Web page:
First, the Lord is certainly speaking to lost people in this passage about “the Christ.” Not only does He speak to the Scribes and Pharisees, but His audience includes “all the people” at the Temple (Luke 20:45), so that “the common people heard Him gladly” (Mark 12:37). In order to prepare them to recognize Himself as “the Christ”, it is important they have the right concept of “the Christ.”
It is significant the very first issue He brings up relates to the nature and Deity of Christ. Notice the Lord did not first ask, “what think ye of the Christ? what does He guarantee by faith alone?” Although the true concept of “the Christ” actually does involve His work and role as Savior, the very first matter that arises is His nature as the Son of God: “what think ye of the Christ? Whose son is He?”
How contrary to the stated practice of a crossless gospel advocate who criticized me for leading a Jew “away from eternal life” due solely to the fact that I shared verses on the Deity of the Christ when I gave the gospel to him!  Apparently, the Lord Jesus Himself was unaware of the pitfall of teaching Christ’s Deity to lost Jews when He spoke the words of Matthew 22:42-45!
The Lord’s words clearly show the true concept of “the Christ” includes truth about His nature. Jeremy Myer's non-Deity definition of “the Son of God” still does not escape the fact that this speaks of His relationship to God. Even this exceeds the three-point “saving message” checklist of GES. If Myer’s non-Deity definition were true, the title “the Son of God” would still convey Christ’s unique relationship to God. How could this title square with the crossless gospel proponents’ denial that it is essential for the lost to believe there is one God in order to be saved?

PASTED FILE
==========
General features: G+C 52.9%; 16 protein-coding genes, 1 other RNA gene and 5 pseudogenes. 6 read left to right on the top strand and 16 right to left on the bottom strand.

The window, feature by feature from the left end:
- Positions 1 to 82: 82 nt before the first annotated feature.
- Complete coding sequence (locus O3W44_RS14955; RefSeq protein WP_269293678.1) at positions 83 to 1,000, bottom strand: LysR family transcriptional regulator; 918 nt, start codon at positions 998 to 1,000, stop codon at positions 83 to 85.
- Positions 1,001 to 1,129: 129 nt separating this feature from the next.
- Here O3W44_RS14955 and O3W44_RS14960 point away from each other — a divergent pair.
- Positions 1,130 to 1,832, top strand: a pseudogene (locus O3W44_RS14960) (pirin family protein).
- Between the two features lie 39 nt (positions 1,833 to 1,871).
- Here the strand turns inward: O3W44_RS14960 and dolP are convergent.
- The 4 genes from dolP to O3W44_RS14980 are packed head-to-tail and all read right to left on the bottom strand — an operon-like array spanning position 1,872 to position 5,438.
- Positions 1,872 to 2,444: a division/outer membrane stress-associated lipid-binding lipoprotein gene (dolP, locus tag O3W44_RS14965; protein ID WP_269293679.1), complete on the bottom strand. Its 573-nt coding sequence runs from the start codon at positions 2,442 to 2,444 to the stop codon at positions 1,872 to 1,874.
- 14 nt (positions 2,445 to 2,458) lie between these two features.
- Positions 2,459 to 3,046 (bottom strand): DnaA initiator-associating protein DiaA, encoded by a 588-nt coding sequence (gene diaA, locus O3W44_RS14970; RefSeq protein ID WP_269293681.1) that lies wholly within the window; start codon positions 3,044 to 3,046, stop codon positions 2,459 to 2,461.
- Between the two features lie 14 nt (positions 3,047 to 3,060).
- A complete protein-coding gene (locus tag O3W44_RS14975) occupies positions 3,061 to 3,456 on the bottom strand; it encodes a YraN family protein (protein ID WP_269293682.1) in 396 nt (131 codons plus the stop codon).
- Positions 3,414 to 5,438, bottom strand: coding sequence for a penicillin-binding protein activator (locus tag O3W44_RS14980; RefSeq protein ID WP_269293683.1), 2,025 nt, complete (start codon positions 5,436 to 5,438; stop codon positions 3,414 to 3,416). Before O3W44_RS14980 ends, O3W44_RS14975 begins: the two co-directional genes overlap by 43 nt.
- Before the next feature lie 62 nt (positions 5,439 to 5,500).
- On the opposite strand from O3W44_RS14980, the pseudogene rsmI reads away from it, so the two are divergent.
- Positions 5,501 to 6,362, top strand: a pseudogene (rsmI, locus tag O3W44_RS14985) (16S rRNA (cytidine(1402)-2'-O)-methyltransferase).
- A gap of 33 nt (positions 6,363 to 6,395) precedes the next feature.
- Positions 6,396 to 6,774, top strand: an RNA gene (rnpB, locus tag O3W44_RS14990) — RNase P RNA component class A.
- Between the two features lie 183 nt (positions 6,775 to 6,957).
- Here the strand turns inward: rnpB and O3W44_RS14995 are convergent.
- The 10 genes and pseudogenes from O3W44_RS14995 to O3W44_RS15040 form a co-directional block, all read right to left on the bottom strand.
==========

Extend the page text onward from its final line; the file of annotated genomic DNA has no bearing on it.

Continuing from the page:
Lastly, some general observations can be made about the question “whose Son is He?”
It is notable that the term “the Son of God” was not specifically applied to the Messiah in rabbinical literature prior to the time of Christ. Oscar Cullman noted,
“The difficulty lies in the fact that no known ancient text definitely calls the Messiah ‘Son of God’.” The reluctance of the Pharisees to admit the Christ is the Son of God (Mat. 22:41-46) and the condemnation of Jesus for His claim to be the Son of God (Mat. 26:63-65; Mk. 14:61-64; Lk. 22:67-71; John 19:7) evidence the emphatic teaching of John the Baptist and the Lord Jesus, that the Christ is the Son of God. If the concept “the Son of God” only conveyed the significance given to it by Myers, i.e., that the Christ would have a unique relationship to God or serve some unique function, the Pharisees would have had no problem agreeing the Christ is the Son of God in Matthew 22:41-46.
The Gospel of Matthew and the Gospel of John parallel each other in demonstrating the significance of “the Son of God” in the narratives. Matthew records both a negative (unbelieving) and positive (believing) response to this title. A short time after this discussion with the Pharisees took place, the High Priest charged Jesus at His trial before the Sanhedrin, “Tell us if you are the Christ, the Son of God!” (Matthew 26:63). When He answers affirmatively, He is charged with “blasphemy!” Positively, His identity as “the Son of God” means that He is worthy of worship: “Then those who were in the boat came and worshiped Him, saying, ‘Truly You are the Son of God.’” (Matthew 14:33). Jews were strictly taught that only God was worthy of worship. Worship of any other would be idolatry. Matthew certainly expects us to see that “the Son of God” is a Divine title.